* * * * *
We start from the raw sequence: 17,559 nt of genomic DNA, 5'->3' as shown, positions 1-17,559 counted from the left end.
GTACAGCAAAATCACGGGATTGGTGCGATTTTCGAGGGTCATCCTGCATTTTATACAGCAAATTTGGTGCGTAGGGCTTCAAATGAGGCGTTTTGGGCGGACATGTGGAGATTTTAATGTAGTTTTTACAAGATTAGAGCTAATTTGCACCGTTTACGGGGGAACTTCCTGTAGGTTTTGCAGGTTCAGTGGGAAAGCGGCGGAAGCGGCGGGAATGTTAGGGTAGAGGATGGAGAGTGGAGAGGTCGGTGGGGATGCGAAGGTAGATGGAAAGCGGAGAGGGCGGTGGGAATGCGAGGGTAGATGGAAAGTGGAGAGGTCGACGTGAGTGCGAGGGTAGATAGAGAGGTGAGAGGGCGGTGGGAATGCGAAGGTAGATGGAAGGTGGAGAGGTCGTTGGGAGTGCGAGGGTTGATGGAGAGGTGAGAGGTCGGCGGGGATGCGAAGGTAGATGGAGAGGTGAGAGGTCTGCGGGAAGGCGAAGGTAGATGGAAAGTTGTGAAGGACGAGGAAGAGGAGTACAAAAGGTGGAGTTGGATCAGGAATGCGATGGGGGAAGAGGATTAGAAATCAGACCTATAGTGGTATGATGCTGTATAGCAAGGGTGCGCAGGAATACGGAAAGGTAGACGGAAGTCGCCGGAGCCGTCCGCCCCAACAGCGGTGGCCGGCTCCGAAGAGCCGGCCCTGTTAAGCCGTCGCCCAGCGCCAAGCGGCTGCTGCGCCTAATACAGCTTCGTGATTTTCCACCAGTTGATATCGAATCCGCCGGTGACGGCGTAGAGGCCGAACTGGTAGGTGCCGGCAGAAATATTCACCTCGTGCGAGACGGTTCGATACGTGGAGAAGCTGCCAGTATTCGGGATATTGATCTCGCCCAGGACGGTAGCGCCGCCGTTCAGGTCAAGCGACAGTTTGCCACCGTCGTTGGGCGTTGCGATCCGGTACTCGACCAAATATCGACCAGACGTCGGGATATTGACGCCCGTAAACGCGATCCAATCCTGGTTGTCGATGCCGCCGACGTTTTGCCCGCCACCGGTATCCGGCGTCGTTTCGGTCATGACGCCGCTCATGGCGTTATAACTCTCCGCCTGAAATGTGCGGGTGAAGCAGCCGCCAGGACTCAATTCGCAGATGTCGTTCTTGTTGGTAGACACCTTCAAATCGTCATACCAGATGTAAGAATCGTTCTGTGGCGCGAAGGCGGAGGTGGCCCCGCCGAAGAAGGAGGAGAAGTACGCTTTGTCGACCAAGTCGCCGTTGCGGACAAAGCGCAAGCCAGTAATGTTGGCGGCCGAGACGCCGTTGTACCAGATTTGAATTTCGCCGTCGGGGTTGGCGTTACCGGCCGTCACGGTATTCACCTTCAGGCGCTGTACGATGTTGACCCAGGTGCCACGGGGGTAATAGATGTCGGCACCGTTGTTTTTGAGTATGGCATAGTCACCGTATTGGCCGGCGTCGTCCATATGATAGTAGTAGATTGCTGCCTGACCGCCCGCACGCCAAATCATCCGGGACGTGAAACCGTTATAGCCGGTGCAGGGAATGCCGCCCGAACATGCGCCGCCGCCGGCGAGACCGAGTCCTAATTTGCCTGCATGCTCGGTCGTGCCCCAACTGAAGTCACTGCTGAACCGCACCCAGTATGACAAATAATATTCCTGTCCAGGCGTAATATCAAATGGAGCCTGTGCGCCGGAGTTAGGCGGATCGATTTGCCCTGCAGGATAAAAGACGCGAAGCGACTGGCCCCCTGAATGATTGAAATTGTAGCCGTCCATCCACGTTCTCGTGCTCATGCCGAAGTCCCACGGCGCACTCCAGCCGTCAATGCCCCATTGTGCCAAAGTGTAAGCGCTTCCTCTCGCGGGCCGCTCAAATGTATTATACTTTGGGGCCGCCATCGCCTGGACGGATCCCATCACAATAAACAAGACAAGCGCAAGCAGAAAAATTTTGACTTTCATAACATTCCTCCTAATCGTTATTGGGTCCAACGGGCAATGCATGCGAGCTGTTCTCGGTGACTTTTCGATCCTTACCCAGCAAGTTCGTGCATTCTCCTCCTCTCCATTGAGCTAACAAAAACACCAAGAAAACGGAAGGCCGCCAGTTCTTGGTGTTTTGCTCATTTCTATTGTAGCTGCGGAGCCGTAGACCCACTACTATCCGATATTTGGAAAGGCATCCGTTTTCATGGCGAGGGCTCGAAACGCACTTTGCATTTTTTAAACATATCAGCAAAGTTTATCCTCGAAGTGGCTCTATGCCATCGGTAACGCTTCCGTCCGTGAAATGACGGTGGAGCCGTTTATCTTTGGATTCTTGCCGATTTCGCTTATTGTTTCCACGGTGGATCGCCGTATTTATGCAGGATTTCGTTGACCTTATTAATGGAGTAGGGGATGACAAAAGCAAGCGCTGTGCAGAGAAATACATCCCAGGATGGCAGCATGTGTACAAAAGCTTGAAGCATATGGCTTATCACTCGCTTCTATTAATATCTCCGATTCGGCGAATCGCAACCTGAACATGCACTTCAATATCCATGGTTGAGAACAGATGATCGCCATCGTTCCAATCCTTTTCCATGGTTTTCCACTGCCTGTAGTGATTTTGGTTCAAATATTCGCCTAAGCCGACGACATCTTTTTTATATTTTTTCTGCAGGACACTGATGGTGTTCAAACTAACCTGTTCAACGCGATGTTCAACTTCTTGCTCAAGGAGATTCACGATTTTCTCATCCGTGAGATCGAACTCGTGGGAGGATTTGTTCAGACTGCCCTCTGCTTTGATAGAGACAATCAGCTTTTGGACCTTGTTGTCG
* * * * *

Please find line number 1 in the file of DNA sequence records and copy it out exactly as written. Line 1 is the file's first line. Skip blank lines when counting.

We start from the raw sequence: 17,559 nt of genomic DNA, 5'->3' as shown, positions 1-17,559 counted from the left end.